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Climate Changed: Fiona demonstrated wild hurricane future, and need to adapt

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HALIFAX — As she stood near the remnants of flattened homes in Port aux Basques, N.L., Denise Anderson said the thought of continuing to live next to the ocean is hard after a deadly storm foreshadowed the violence of weather to come.

“I grew up in this area, I wanted to come back to this area, but now I’m not so sure I want to,” she said two days after post-tropical storm Fiona damaged the home where she has lived for three years, destroyed her neighbours’ houses and swept one local woman out to sea.

Across the East Coast, similar emotions about the way climate change is altering life can be heard, as residents rebuild their homes and cope with weeks without power, and political leaders are asked how they’ll prepare the coastlines and power grids to meet the next gale.

About 200 kilometres to the south across the Cabot Strait, in Reserve Mines, N.S., Reggie Boutilier pointed out a missing portion of his roof and wondered when the next storm would come. “It’s only early in the hurricane season, and I’m thinking we’re off to a bad start,” he said the day after Fiona hit.

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The scientific predictions on what’s to come aren’t reassuring.

Canada’s Changing Climate, a federal summary of climate science released in 2019, said fossil fuel emissions are likely increasing the intensity of tropical storms that form in the southern Atlantic and head north to the Canadian coast

Blair Greenan, a federal scientist at the Bedford Institute of Oceanography who worked on the report, said in an interview that water temperatures off the Maritimes have gone up 1.5 C over the past century, adding a potent source of increased energy for the storms.

Anya Waite, a professor of oceanography at Dalhousie University, said the “sobering” reality is the warmer water shoots heat and moisture into storms like Fiona, giving them a longer duration and, often, a wider path.

While utility spokespeople referred to Fiona as “historic” in their news releases, Waite — also the science director of the Ocean Frontier Institute — says storms of this magnitude will become increasingly common. “We will be getting storms that have a lot more longevity because of the surface water being so much warmer,” she said.

A “perfect trifecta” of conditions — general sea-level rise over the past century created by melting glaciers, storm surges and lower barometric pressures during storms — is also increasing the likelihood of coasts being swamped during hurricanes, she added.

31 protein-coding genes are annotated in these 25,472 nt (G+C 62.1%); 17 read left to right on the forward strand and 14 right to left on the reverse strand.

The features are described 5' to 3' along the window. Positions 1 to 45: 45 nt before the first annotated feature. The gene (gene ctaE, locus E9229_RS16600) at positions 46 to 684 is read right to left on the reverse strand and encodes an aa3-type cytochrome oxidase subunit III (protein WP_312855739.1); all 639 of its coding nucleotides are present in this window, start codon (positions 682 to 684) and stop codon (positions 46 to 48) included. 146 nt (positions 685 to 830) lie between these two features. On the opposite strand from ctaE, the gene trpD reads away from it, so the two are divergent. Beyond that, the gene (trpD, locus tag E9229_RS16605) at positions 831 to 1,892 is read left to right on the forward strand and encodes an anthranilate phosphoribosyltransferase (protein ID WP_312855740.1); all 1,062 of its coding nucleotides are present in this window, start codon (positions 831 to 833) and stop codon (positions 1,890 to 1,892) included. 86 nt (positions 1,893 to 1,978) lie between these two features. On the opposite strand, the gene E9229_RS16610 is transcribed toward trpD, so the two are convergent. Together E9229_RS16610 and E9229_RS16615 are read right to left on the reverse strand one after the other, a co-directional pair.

“In terms of adaptation … one of the main things is we will just have to move away from the coast,” she said. “We love the coast so much that people are clinging to their last rock as it goes under. We can’t do that.”

Peter Bevan-Baker, the leader of the Prince Edward Island Green Party, saw an altered landscape as he drove around the Island last Friday, with thousands of trees down, farmers’ barns destroyed and beaches that define the Island suddenly washed away. “The Island is changed forever,” he said in an interview.

Meanwhile, thousands of people remained without power nearly two weeks after the storm hit, and complaints rose about the lack of basics such as heat, electricity, gasoline and even food for seniors in provincially operated buildings.

Yet, during briefings last week, the privately owned utilities Nova Scotia Power and Maritime Electric, which serves P.E.I., dismissed the suggestion that power lines should be buried, saying underground lines would cost up to 10 times more without eliminating the risk of outages.

Bevan-Baker said these kinds of “standard” answers don’t recognize the changing climate realities. “I understand burying lines is an enormously expensive proposition, but so is rebuilding if it’s a storm like this every few years,” he said.

Blair Feltmate, head of the Intact Centre on Climate Adaptation at the University of Waterloo, said that while further studies on how utilities should adapt may be useful, the time for action arrived with the 170 kilometre-per-hour gusts that buffeted the region.

Endless scenario planning can become “a substitute for action,” he said in an interview.

He said where housing or infrastructure was destroyed close to the shore, the rebuild needs to occur further inland. More crucially, modelling is needed on potential coastal damage throughout the Atlantic region, in order to set rules on building that take climate adaptation into account.

Solutions will vary. In some instances, higher seawalls will protect towns; in others, development may have to retreat, while tidal flats and marshes are created to absorb some of the sea’s fury, Feltmate said.

Bevan-Baker points out that in P.E.I., there are close to 30,000 undeveloped lots near the coast, and yet there’s still no provincewide land-use plan taking into account future storm surges.